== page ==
How do I identify my strengths?

25 Jul 2023, 13:23

How do you identify your own strengths - and how do you understand whether those complement a job or opportunity?

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At Fidelity International, our process is strengths-based. Unlike a competency-based interview, a strength-based interview focuses on what you enjoy doing, rather than what you can already do. Questions may revolve around your passions and hobbies; things that you are proud of and that inspire you.

Strengths-based interviews are designed to draw out aptitude better - what you have the potential to do, rather than just what you’ve already done. That’s why we don’t require particular work experience, grades, or technical knowledge. However, we do want to see you demonstrate strengths that we believe will help you to succeed in our industry.

How do you identify your own strengths - and how do you understand whether those complement a job or opportunity?

What is a strength?

You may have heard of competency-based interviews. A strength is different from a competency because it’s not only something that you do really well, but also something that you want to do often, and derive energy from. You can be good at something, but it can be really boring! That means, it’s not a strength. We want to know that you can perform the role, but we also want to know whether a role will motivate, energise, and excite you.

Examples of strengths include:

  • Curiosity
  • Adaptability
  • Resilience
  • Being a self-starter
  • Innovation
  • Collaboration
  • Problem-Solving

This is not an exhaustive list! We suggest you check out our key strengths article HERE if you want to learn more about what these mean, and how to demonstrate them.

How do I identify my strengths?

Here’s a few simple steps to help you identify your strengths:

Write down a list of tasks or activities you enjoy and think you’re good at.

  • These don’t have to be work-related - it could be a school project, or the fact you love planning parties for your friends.

Dig deeper and ask yourself WHY you enjoy those things.

  • If you like party planning, what is it about that which makes it enjoyable? For example, is it being in control and knowing exactly what’s happening end to end, is it delivering a party that’s really spectacular and that your friends love - what’s the driver for you?

Look at the list you have created, and hopefully you will find some trends. This is how you can then identify your strengths.

  • The strengths are not the tasks, they are the underlying skills and qualities which make you good at those tasks and makes them motivate for you.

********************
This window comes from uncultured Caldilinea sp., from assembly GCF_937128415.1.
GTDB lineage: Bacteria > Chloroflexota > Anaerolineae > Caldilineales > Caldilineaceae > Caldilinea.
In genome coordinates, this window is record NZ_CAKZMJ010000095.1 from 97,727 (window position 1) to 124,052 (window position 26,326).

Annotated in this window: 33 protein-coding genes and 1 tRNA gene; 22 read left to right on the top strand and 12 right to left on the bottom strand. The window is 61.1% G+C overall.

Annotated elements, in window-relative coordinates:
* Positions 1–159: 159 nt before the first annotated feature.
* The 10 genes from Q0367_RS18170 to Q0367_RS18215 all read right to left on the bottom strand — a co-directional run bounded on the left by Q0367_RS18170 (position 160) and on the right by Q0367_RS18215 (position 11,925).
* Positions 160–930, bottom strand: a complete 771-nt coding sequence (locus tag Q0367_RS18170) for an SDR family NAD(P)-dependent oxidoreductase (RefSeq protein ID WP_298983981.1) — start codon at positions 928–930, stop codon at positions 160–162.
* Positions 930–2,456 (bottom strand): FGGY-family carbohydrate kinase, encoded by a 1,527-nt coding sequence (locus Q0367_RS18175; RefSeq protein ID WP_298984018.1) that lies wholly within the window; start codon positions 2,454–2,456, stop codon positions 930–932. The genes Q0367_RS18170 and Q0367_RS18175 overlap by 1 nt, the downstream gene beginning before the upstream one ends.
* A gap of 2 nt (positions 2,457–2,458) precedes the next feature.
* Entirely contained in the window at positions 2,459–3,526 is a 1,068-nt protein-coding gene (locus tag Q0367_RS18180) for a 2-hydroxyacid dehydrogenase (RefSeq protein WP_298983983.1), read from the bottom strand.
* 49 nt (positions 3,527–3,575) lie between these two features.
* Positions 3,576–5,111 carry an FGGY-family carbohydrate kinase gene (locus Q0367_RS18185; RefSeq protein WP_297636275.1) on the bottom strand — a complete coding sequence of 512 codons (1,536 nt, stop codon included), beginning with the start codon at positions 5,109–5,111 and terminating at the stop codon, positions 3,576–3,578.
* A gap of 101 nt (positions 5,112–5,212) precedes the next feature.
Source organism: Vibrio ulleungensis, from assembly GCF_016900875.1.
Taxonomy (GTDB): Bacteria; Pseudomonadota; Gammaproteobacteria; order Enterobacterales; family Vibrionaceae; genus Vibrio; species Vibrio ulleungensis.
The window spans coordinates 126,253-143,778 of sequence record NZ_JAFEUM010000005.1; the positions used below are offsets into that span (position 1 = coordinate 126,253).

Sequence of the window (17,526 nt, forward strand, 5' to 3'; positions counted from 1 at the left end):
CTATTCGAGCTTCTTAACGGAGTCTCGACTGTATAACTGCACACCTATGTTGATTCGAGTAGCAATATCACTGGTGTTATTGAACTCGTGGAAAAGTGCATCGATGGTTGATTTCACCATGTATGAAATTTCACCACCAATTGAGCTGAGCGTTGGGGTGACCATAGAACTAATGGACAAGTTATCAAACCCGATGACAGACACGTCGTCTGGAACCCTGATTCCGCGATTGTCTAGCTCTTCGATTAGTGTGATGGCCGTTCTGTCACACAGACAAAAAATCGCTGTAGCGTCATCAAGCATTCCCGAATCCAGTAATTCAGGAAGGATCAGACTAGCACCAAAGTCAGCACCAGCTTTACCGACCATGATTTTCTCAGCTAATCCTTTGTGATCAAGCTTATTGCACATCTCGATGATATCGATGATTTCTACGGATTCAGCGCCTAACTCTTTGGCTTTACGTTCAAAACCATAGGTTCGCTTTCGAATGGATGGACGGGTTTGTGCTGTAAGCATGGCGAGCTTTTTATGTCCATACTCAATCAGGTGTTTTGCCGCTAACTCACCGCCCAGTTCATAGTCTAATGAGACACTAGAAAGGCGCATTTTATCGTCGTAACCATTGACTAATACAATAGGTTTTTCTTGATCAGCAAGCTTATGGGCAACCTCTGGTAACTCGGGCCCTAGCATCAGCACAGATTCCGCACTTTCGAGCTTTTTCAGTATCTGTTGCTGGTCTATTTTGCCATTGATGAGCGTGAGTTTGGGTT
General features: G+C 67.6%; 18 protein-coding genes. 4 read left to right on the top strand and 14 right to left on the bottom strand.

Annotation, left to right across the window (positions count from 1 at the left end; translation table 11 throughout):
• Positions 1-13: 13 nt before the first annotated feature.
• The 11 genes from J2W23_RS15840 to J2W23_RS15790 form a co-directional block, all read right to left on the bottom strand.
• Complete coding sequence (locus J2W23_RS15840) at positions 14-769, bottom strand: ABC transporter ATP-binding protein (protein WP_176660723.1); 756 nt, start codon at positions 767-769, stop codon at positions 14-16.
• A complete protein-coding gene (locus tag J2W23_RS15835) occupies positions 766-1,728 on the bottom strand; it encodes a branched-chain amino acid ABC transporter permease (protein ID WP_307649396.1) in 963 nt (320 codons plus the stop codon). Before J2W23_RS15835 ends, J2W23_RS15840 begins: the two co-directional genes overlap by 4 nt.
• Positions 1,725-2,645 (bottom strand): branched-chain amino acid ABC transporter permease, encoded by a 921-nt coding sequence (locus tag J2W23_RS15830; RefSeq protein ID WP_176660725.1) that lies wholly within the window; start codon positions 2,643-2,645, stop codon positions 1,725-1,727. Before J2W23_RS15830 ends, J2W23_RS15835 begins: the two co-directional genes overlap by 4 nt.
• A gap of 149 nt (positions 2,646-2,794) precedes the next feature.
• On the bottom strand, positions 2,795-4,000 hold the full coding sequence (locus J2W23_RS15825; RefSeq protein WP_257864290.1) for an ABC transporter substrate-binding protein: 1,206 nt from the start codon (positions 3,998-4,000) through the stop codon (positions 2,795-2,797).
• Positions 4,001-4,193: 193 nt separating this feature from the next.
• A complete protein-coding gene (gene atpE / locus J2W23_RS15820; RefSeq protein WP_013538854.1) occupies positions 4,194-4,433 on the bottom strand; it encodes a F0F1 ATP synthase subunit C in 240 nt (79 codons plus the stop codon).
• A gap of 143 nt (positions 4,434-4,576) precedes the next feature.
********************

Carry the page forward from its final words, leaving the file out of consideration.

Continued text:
• You may notice there’s four or five things you’ve written down which involve an element of working with people or collaborating, or you may notice that two or three things were enjoyable to you because they involved designing a process. These are your strengths.

Link those strengths to the responsibilities in the job description!

  • If you you love delivering a great end product and the role you’re applying for involves change management, at the end of that change process, you want to deliver a quality outcome for the business, which is something that motivates you.
  • You can also link your strengths to our Fidelity values, or our business strategy. For example, we want people to be bold and brave - do you have examples of being innovative and brave?

Now think about your development areas - it’s okay to have some, we all do!

  • But think about perhaps why particular tasks or activities more difficult for you, following the same process as above.
  • Write down whether you have started/could you start to work on those?
  • Also, remember to consider whether a role is actually the right one for you if it doesn’t play to your strengths. It is very unlikely a role will tick 100% of your strengths and not include anything you don’t enjoy as much, but if you are applying to a role that is 95% things you struggle with and really don’t enjoy, it might be better to consider a different role which requires different strengths.

Top Tips

Here’s some more top tips:

  • Adversity can create strengths. Talk about challenges you’ve faced and how you’ve learned from them.
  • Throughout the interview, we want to see specific examples when you’re answering questions, which is why identifying and mapping your strengths in advance can be helpful. Read our article HERE on effectively using the STARR model to help with preparing your examples ahead of an interview.
  • However, don’t shoehorn in an example which doesn’t fit the question, just because you like it, or spent time memorising it.
  • Don’t pretend something is a strength when it isn’t!

We hope this article has been helpful; we look forward to receiving an application from you! Fidelity International offers a range of opportunities in Dublin from summer internships to apprenticeships, to graduate apprenticeships for recent university graduates. There really is something for everyone.

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